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How to Choose the Right Journalism Career

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Back in 2007, when I decided to pursue a degree in mass communication, the driving force, sadly, was a lack of other options. Unable to secure a seat in a medical school, crushing the hopes of my family members, I resigned myself to fate. And that let me see the world in an entirely new manner. A beautiful one.

At present, I am still studying communication, but this time it is a matter of choice. The idea of pursuing a Masters in Journalism in Australia was well thought upon. After completing my bachelor’s degree and spending some time working in the media industry, it made sense to have an additional feather in my cap in the form of an international qualification.

While I can’t claim to be a media industry veteran able to provide expert advice to budding journalists when it comes to making large career strides, I can lay out a few basics for the starters interested in entering a journalism career. Here are a few things you should know about the profession, to help you choose the right journalism career path for you, and start developing all the skills you’ll need to succeed.

All that glitters is not gold

First, a word of caution. If you want to be pursue a journalism career because you think it is a glamourous job, you might want to stop right there. The news anchors you admire, the bylines that amaze you and the reporters who you believe get to meet a lot of superstars and celebrities do plenty of much less dazzling work behind the scenes.

They could be chasing a story for weeks, struggling to get a source to talk to them, and spend most of their time covering routine happenings. They’ll be under pressure to meet multiple deadlines, and to stay on their toes all the time. They might have to start work very early in the mornings, stay late at nights, and work through weekends and holidays.

All in all, it is not a walk in the park. That said, if you are really passionate about your chosen journalism career, you are going to enjoy every bit of it.

Journalism careers in print media

While you must develop a basic journalistic skillset before choosing an area of specialization, it will not hurt to know your options before you begin your degree. One of the career paths for you could lie in the print stream. They say print media is dying. Well, they have been saying that and they will keep on saying that. Print media is here to stay. That reader priorities and market response have changed is a separate debate.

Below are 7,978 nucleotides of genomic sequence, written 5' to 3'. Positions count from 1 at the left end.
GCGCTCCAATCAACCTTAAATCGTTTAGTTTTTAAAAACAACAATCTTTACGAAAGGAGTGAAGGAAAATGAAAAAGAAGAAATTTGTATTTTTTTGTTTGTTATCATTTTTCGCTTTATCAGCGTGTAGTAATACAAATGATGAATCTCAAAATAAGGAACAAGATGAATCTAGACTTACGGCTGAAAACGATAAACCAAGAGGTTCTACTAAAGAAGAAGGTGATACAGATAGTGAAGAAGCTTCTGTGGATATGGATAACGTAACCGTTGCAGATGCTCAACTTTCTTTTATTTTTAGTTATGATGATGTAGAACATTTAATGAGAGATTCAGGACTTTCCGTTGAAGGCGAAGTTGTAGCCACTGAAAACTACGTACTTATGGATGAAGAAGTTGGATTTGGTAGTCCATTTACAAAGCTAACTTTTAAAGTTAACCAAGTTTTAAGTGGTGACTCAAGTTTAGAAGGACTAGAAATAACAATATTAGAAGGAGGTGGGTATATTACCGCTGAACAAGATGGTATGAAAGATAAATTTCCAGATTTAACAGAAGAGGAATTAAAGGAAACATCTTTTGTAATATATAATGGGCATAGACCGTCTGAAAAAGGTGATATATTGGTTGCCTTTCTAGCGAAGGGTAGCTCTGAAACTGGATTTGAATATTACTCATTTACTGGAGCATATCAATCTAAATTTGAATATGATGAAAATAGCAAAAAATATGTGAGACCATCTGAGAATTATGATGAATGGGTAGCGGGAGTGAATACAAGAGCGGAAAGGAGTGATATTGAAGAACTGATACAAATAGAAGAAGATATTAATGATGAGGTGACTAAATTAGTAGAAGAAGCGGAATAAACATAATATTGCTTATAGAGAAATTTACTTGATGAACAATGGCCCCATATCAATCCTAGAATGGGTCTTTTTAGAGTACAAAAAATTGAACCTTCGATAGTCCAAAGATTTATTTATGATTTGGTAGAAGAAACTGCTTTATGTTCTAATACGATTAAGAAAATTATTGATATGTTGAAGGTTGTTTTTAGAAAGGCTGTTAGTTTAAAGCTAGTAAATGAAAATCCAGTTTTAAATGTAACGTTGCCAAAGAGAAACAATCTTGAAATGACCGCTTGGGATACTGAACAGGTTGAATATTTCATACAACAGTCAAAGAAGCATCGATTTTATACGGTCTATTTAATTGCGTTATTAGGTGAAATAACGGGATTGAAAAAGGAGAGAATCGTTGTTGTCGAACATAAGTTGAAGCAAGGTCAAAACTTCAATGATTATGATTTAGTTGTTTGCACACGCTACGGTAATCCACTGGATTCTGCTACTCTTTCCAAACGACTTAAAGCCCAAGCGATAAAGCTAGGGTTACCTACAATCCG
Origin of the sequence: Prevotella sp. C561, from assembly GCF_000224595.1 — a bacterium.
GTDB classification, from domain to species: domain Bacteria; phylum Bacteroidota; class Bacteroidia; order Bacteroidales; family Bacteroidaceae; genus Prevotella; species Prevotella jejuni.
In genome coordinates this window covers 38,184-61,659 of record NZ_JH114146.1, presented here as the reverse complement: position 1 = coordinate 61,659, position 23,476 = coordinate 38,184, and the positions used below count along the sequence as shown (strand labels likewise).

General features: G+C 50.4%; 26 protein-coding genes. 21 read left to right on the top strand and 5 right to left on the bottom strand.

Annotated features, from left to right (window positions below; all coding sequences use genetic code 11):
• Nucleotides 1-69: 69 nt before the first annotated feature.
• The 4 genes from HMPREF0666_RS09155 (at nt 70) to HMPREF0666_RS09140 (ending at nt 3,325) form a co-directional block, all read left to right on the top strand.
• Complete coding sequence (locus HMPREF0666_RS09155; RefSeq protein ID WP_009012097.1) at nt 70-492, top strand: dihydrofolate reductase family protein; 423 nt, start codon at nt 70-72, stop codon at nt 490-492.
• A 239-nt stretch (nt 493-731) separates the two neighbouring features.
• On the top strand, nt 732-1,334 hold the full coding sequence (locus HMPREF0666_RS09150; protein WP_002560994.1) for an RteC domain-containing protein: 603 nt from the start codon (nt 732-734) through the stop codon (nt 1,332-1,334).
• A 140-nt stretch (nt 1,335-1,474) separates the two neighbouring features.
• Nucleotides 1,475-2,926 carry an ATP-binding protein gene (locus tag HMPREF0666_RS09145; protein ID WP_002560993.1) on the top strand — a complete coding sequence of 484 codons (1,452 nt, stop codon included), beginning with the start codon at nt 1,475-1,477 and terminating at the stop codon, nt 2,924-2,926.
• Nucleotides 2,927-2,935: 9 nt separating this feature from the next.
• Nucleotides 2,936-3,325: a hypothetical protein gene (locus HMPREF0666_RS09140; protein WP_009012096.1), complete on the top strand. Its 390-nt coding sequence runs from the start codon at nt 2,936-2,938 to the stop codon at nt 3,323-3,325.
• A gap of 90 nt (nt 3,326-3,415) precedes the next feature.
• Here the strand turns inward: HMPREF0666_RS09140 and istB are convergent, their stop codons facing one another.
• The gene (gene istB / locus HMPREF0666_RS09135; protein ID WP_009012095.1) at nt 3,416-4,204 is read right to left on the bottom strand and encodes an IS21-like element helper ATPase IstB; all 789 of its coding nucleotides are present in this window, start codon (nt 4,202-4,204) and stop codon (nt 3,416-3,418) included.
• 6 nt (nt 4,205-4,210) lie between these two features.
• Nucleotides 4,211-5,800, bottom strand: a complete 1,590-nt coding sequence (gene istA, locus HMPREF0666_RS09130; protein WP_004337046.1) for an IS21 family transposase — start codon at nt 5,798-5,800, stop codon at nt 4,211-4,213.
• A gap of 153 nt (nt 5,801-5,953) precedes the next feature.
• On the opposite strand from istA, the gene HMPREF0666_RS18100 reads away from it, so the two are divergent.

To pursue a journalism career in print media, you must develop your writing skills right from day one. Be a wordsmith, the one that everyone would love to have in their newsroom. You will not be broadcasting live, but if you don’t meet the print deadline then even the best story will end up languishing in the rubbish bin. At the same time, the responsibilities of print media journalists are fast-evolving; they are now required to have some additional skillsets, including an understanding of online media.

Journalism careers in TV and radio

Electronic media has plenty of opportunities to offer. You can choose to specialize in radio journalism, learning the art of retaining your listeners’ interest through your voice, or add a face to your story and as a television broadcaster. It is always handy, especially in the present day, to have an understanding of how things work in this industry – including the technological side. You can make do with writing a concise summary and broadcasting it for your viewers, but you will have incredibly higher chances of success if you also have some technical expertise, including knowledge of how to handle a camera and edit audio and video recordings.

Journalism careers in online media

If you choose a journalism career in the world of online media, don’t expect things to be entirely different. When you work with online media, you must focus more on the art of storytelling and audience engagement. You must know how to present a story in a way that that could drive more traffic to your website. As a rule of thumb, you will be required to be good with words, just like every other journalist. You are also encouraged to have some video and photography skills, because the more assets you have, the better your story’s presentation will be.

There are a few important things to note here. Many students aspiring to become journalists are not naturally very good with words. And since all of what I have said focuses heavily on words, you might start getting second thoughts. Don’t! No one is perfect. If you are willing to learn, willing to go the extra mile to achieve your goal, then you will succeed.

Last but not least, these are just basic guidelines about what you can do with a journalism degree. There is much more to it. For instance, we haven’t even touched on photojournalism. There is a lot more to this profession, but hopefully this will serve as a helpful reference point for early-stage planning.

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Written by Zain Nabi
Hailing from Pakistan, Zain finished a Masters of Journalism and International Relations at Monash University in Australia. He is working as a journalist and media trainer in Melbourne along with secretly harboring an ambition to become a filmmaker.

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